The OED's earliest quotation is from around 1856.
I seem to recall that a condom in French is a capote Anglaise = English overcoat, which adds further confusion.
which makes me wonder if 17th century warfare was a little different from how I imagined it. I thought they used muskets.... traces the word derivation to a Colonel Condum of Britain's Royal Guards. This authority notes that the colonel devised the 'French letter' early in the mid-17th century to protect his troops from the French.
The fraternal warmth between the French and the English is famous, of course
Euphemistic meaning "bad language" (pardon my French) is from 1895. Used in many combination-words, often dealing with food or sex. French dressing recorded by 1860; French toast is from 1630s. French letter "condom" (c.1856, perhaps on resemblance of sheepskin and parchment), French (v.) "perform oral sex on" (c.1917) and French kiss (1923) all probably stem from the Anglo-Saxon equation of Gallic culture and sexual sophistication, a sense first recorded 1749 in the phrase French novel.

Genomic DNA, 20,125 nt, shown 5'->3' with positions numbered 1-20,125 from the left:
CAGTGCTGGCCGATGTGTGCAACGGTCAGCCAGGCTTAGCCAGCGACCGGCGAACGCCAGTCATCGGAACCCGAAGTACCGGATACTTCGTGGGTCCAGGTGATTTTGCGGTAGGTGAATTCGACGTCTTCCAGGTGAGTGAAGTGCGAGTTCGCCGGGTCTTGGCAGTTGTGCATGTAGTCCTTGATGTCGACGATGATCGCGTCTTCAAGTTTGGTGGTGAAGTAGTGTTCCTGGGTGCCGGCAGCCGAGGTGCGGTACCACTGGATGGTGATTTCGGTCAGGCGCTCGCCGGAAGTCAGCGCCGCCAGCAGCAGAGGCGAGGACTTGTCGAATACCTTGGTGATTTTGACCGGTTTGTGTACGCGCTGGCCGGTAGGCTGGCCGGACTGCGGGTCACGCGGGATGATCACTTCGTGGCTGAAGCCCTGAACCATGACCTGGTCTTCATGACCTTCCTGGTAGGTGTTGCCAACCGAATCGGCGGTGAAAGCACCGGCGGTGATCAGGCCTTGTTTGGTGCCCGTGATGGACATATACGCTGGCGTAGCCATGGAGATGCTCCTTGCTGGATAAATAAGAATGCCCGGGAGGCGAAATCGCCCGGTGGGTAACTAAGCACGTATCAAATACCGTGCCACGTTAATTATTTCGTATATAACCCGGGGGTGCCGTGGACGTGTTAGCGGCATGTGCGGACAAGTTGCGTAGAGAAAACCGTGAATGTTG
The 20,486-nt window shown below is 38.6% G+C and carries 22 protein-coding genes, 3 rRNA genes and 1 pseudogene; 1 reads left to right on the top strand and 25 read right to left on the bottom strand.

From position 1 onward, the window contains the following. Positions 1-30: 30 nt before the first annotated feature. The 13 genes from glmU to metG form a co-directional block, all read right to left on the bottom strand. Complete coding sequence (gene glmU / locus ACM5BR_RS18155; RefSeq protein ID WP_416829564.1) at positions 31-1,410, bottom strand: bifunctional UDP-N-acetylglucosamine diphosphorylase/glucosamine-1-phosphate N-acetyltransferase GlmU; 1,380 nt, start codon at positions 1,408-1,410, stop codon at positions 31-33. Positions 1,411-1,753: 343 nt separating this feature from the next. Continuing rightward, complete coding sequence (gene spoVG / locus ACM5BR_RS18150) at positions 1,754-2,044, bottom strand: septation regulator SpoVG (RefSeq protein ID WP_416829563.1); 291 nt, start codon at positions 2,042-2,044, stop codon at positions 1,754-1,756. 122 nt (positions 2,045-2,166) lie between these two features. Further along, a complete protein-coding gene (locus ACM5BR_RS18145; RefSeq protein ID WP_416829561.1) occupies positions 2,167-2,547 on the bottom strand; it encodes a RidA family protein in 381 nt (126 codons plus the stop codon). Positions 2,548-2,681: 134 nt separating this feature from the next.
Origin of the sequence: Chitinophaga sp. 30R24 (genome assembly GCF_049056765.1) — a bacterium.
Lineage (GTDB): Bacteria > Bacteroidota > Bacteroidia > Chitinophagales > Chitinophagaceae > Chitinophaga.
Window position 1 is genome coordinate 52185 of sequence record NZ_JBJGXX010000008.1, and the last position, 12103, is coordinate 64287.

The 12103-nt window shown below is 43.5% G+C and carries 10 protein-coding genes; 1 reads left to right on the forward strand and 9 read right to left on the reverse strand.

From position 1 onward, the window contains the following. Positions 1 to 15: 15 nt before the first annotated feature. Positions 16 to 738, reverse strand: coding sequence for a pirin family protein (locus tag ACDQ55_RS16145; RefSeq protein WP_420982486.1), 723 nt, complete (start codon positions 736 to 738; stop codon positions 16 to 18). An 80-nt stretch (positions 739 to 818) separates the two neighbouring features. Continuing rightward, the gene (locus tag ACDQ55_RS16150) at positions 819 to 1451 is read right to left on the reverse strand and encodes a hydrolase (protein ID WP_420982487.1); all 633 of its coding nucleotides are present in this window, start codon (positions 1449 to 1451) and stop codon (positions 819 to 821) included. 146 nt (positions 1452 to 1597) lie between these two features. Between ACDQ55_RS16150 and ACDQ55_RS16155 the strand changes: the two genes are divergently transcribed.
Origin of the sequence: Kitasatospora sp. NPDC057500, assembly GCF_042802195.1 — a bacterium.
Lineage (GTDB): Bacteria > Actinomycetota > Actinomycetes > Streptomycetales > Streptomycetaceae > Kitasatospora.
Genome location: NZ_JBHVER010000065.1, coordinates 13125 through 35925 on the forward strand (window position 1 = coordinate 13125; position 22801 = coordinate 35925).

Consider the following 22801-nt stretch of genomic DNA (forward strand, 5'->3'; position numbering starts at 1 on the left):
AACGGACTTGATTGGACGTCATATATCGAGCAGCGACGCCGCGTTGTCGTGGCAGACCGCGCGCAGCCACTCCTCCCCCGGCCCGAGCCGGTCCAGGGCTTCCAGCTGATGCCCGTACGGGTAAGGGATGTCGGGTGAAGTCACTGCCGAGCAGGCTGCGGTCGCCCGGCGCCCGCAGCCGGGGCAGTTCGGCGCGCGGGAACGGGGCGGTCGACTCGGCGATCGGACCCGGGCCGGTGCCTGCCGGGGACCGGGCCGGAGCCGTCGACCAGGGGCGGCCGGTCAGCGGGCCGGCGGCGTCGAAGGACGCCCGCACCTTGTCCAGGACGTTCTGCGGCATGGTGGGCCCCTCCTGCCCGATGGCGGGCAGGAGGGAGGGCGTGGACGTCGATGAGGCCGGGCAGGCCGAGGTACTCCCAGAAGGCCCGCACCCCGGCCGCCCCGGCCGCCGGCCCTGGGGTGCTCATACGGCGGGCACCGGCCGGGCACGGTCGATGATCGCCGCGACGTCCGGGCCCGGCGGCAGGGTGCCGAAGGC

To take French leave, "depart without telling the host," is 1771, from a social custom then prevalent. However, this is said to be called in France filer à l'anglaise, literally "to take English leave."